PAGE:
How To Choose Better Stocks

Consider investing in the best stocks from an industry you’re interested in, instead of buying more than two from the same industry, as there usually aren’t that many great investing ideas.

If you’re a low-risk, conservative investor, you should consider focusing your investing dollars on stocks that:

  • have stable earnings or cash flow generation,
  • have an investment-grade credit rating or stocks that have little to no debt and are not rated, like Facebook (FB),
  • have weighted average interest rates of about 4% or lower,
  • don’t dilute shareholders,
  • have little short interests, and
  • are trading reasonable valuations.

Stocks from the same industries are subject to the same operating environments/challenges and risks. So, it makes sense to compare stocks from the same industries. Additionally, you’d generally want to compare with peers of similar size (i.e., large cap to large cap and small cap to small cap).

In general, you don’t want to hold too many stocks in the same industry because such stocks tend to move in tandem, and you want to reduce risk through diversification. Besides, why not choose the best stock from an industry you’re interested in? The aim is to lower your risk for satisfactory returns.

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Are High Return Investments Too Good to be True?

Who doesn’t want high returns on their investments? However, when something sounds too good to be true, it probably is. More specifically, when certain stocks deliver excellent returns, ask yourself what’s the risk behind them.

coins stacking higher and higher with plant behind each stack indicating growth of money

Here are some examples.

High Return Tech Stocks

Shopify (TSX:SHOP)(NYSE:SHOP) has got to be one of the highest return tech stocks out there. Here’s a chart that shows its total returns since inception compared to other big tech names.

Yes, Shopify stock kicked the butts of the FANG stocks, Facebook (NASDAQ:FB), Amazon (NASDAQ:AMZN), Netflix (NASDAQ:NFLX), and Alphabet (NASDAQ:GOOGL)(NASDAQ:GOOG).

SHOP Chart

SHOP data by YCharts

However, Shopify’s valuation is super duper expensive. At about US$200 per share, it trades at a blended P/E of about 500 and a PEG ratio of about 20.

Compare that to:

  • Facebook’s P/E of about 23.2 and a PEG ratio of about 1.5 at US$175 per share,
  • Amazon’s P/E of about 83.6 and a PEG ratio of roughly 1.4-2.8 at US$1850 per share,
  • Netflix’s P/E of about 120 and a PEG ratio of 2.4-3.9 at US$361 per share, and
  • Alphabet’s P/E of about 27.3 and a PEG ratio of 1.5-1.9 at US$1208 per share for GOOGL.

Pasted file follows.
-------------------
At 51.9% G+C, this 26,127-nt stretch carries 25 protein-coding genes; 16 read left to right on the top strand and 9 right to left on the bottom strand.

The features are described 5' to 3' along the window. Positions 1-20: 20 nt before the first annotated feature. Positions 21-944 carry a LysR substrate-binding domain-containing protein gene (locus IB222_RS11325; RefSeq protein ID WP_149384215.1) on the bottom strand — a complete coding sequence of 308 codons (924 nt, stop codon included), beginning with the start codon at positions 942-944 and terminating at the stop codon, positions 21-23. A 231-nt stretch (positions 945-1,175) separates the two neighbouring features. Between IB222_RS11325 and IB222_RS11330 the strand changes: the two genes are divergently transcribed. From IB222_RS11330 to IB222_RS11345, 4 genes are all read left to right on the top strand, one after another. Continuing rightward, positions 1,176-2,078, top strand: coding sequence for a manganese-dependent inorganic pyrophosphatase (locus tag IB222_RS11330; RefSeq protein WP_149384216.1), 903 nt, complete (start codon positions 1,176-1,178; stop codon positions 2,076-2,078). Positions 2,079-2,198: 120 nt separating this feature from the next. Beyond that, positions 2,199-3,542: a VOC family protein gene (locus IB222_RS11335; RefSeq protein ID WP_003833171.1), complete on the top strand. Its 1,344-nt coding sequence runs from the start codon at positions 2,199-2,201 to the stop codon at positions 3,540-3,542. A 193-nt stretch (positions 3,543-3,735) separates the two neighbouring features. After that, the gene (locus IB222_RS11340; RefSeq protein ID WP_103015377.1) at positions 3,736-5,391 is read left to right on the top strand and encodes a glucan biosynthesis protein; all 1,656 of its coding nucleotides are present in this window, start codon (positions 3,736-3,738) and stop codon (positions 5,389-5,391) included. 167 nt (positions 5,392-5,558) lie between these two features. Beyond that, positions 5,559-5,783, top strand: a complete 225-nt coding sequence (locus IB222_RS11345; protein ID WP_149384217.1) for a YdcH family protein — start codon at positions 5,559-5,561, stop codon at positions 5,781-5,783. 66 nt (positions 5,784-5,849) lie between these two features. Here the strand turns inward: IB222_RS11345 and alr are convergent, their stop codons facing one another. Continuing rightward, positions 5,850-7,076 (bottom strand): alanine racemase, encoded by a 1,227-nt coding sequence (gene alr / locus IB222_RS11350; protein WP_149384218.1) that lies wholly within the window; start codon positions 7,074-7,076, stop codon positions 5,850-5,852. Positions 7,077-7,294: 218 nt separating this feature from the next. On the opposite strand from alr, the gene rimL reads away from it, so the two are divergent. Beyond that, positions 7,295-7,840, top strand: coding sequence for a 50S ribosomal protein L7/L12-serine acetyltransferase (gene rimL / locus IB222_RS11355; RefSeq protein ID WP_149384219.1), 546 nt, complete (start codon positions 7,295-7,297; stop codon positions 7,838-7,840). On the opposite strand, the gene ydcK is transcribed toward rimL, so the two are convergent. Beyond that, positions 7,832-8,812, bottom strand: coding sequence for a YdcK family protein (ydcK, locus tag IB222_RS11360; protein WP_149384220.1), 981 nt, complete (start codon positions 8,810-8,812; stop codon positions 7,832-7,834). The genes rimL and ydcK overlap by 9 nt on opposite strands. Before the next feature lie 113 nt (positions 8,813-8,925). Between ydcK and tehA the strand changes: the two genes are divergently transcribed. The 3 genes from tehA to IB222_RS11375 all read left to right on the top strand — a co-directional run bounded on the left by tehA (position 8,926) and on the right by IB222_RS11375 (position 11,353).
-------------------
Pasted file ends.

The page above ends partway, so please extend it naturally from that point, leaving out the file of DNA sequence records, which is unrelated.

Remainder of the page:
Surely, Shopify is growing at a super fast rate. For example, revenue growth was 59% in 2018. However, because of its astronomical valuation, it’s especially subject to an especially huge drawdown when we experience a market meltdown.

By the way, I don’t categorize the little correction we had from October to December 2018 as a market meltdown. In that period, Shopify fell from a high of about US$168 to a low of about US$120 for a drop of 28%. Imagine what a real market meltdown can do to Shopify stock (at least in the short term).

Biotech Stocks

Biotech stocks did very well for a long time. The long-term price chart of iShares NASDAQ Biotechnology Index (NASDAQ:IBB) illustrates the big picture.

Source: Google Finance with author annotatio
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How To Choose Stocks For Your Defensive Dividend Portfolio

The U.S. market has been led by the bull for pretty much 10 consecutive years. So, it’s better to take a more defensive stance to prepare for attacks from the bear. A core component of a defensive portfolio is it can utilize conservative dividend stocks as its foundation.

Here are some tips for choosing your foundation conservative dividend stocks.

Earnings or Cash Flow Stability

Healthy dividends are paid from earnings or cash flow. So, stable earnings or cash flow generation improve the dividend safety of a stock.

Typically, utilities, REITs, the big Canadian banks, the big Canadian telecoms, and energy infrastructure stocks are good places to search for businesses that generate stable earnings or cash flow.

Dividend Safety

When checking for dividend safety, the first 2 things to look at are the payout ratio and dividend track record of the company. Typically, the lower the payout ratio, the safer the dividend.

However, certain industries like REITs and utilities tend to have higher payout ratios. So, it’s best to compare a company’s payout ratio to that of its industry peers.

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